ROSIE McCLUNE explores the terrifying medical phenomenon of sleep paralysis
Have you ever woken from sleep n the middle of the night, tried to turn your head to look at the time, or reach for a glass of water, then realised you can’t? Your head won’t move, your arms and legs won’t move, you can’t scream or shout for help. You feel as though you’re being pinned to the bed. Your body is paralysed. You can hear a voice or growling, you KNOW there is something evil in the room with you, and the worst part is that It’s not a dream, it’s REALLY happening.
This is a phenomena known as “sleep paralysis”.
It is a centuries old, worldwide occurrence with surveys reporting that it can affect up to 60% of the population.
There are many different interpretations of sleep paralysis and its causes, ranging from alien abduction to the “Old Hag” to being related to a migraine.
It even appears on the NHS UK website!
In the UK, in the “old days”, sleep paralysis was widely blamed on the work of demons or “incubus/succubus” or Old Hag.
In Old English language, the word “mare” would refer to these beings, hence the word “nightmare”.
The sleeper would awaken, frozen and paralysed, believing that the incubi is sitting on their chest, pushing them into the bed, even choking the victim.
Many sufferers report that having the overwhelming feeling that the “entity” wants to kill them, making the episode even more horrific. The Old Hag is one of the most common visions, the sufferer believes a wretched old witch is sitting on their chest, choking the life out of them.
In science, sleep paralysis is seen as a harmless if inconvenient issue, when the body enters the REM stage of sleep, the body’s muscles become inhibited for a short period of time whilst dreaming, but our brain awakens.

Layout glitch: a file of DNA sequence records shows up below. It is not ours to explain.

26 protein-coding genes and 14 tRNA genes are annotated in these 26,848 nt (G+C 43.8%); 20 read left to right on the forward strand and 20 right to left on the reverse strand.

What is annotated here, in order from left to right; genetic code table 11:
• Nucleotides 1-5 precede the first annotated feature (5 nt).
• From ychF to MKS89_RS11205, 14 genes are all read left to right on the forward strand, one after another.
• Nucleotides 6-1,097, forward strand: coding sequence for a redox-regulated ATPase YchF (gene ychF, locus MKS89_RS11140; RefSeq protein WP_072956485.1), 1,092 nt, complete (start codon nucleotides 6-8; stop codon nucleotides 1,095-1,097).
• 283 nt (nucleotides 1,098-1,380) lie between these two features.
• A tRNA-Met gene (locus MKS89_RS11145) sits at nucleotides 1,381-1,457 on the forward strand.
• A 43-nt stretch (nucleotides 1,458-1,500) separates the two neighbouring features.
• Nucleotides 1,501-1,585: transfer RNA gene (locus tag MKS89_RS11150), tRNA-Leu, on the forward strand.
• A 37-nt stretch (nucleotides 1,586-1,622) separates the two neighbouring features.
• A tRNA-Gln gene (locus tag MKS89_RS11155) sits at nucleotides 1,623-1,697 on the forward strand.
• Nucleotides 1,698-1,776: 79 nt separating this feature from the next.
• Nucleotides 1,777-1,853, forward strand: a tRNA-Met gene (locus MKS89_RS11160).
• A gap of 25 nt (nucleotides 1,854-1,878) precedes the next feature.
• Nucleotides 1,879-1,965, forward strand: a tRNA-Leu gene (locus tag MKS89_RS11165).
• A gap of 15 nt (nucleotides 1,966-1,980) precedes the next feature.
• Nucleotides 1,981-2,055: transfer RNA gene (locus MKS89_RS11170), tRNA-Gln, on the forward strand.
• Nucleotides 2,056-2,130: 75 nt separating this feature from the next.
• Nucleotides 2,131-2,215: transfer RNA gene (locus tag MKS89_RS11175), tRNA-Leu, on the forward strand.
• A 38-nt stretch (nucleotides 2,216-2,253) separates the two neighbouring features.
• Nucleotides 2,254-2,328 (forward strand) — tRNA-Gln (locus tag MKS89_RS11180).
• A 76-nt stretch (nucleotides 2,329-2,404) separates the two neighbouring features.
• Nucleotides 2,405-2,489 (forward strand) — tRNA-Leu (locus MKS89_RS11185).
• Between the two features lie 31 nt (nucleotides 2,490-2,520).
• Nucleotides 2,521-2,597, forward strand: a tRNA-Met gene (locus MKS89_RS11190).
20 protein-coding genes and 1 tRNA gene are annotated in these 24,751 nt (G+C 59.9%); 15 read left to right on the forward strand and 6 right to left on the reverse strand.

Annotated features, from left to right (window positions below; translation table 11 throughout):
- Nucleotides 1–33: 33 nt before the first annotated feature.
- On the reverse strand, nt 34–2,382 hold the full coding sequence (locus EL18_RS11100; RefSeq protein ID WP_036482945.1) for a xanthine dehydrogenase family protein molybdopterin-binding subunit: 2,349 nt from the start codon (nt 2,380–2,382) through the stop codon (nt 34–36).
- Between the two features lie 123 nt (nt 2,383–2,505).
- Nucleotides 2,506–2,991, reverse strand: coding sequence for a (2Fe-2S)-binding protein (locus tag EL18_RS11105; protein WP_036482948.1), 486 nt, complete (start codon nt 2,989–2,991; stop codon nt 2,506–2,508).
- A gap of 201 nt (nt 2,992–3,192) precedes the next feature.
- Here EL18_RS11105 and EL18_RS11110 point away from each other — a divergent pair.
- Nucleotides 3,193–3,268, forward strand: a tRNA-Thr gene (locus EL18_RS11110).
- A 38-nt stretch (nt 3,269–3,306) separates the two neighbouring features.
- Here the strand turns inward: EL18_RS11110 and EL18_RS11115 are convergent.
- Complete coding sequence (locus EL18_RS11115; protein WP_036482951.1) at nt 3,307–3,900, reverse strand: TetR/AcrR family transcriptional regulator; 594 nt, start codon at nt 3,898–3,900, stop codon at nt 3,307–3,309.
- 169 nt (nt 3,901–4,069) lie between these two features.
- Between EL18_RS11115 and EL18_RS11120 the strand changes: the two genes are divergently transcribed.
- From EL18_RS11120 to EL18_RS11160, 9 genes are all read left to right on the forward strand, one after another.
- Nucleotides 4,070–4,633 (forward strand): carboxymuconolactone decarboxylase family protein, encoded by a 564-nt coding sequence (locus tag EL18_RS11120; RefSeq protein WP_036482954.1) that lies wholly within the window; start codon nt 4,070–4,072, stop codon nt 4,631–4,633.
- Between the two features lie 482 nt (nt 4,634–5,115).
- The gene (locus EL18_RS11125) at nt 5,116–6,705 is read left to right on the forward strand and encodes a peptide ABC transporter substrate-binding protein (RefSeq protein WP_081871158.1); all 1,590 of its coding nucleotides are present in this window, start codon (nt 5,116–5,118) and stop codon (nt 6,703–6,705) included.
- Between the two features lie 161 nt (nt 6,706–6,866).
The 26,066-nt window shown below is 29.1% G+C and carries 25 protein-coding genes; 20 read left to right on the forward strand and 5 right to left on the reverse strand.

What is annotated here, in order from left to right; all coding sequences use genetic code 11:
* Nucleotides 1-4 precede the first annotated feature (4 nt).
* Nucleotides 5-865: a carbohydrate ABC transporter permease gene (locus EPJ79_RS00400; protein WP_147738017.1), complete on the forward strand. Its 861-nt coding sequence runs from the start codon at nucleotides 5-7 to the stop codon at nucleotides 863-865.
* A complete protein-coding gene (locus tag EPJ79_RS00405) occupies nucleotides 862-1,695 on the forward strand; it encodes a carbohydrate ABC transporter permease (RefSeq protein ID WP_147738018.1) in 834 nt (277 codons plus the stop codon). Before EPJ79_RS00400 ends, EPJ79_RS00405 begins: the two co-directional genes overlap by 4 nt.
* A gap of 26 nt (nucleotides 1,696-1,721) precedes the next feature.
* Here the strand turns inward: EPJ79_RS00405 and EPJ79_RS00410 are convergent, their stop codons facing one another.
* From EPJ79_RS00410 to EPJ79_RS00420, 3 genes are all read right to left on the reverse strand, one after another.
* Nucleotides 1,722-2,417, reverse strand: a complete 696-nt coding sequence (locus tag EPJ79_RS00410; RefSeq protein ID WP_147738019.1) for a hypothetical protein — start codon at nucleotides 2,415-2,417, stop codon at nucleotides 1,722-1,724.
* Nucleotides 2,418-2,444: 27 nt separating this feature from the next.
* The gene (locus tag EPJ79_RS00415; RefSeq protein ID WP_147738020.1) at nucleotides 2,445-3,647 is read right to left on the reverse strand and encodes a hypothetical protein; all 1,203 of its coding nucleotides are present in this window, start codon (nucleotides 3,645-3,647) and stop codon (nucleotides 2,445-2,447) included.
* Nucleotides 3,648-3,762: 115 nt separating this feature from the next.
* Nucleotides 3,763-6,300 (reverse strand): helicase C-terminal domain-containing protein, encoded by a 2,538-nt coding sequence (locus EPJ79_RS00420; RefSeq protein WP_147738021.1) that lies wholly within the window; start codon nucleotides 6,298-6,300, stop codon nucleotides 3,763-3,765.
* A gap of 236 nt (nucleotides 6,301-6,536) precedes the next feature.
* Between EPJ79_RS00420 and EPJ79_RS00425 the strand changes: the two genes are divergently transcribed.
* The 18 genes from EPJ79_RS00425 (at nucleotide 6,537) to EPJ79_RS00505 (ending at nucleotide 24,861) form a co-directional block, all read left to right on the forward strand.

The sufferer will awaken fully after a short time and regain all movement.
As usual, it can easily be explained away by science, but I’m sure if you ask the millions who suffer from it and the “visions” that accompany it, they will tell you that it is a very real and terrifying experience and dread going to sleep at night, for fear of another visit from the Old Hag.
Here’s what a friend of mine says about her own Night Terrors:
“The worst part of a night terror for me is the overwhelming feeling of panic, as you realise that it’s happening again and until it’s over, there’s not a god damn thing you can do about it.
“I have suffered these night ‘visits’ for over 20 years now, at about three-monthly intervals, which seems to be just long enough for me to forget how terrifying they are when they strike. My particular night terror follows the same pattern every time.
“First I awake from a restless sleep like I’ve had a nightmare that I can’t remember, but in a panic I suddenly realise I can’t move anything, I’m totally paralysed yet fully alert.
“Only my eyes seem to work properly … I can’t even make a sound.
“Soon the shadow appears, always at the edge of my vision, near the bedroom door, it kind of looks like a tall man in a ‘straw’ type hat, but as I can’t ever get a good look I can’t be sure.
“Next up is the high pitch ‘squealing’ noise, almost like a kettle boiling somewhere in the distance.
“After the squealing builds to a crescendo and seems to fill my entire head with it’s noise there’s a couple of ‘flashes’, like a camera flash going off…and then it’s over.
“In an instant I’m up, shaking, sweating, usually both scared and angry. Scared because it most definitely feels like an intrusion … a violation of my sleep. … and angry because I’m not bloody well 10 years old any more and shouldn’t have to deal with this kind of thing.
“The ‘hat-man’ figure never just fades away like in some ‘night terror’ reports I’ve read … he’s just ‘gone’ in an instant, as is the sound in my head.”
ROSIE McCLUNE is a Scottish musician who has a lifelong obsession with the paranormal, horror films and chocolate.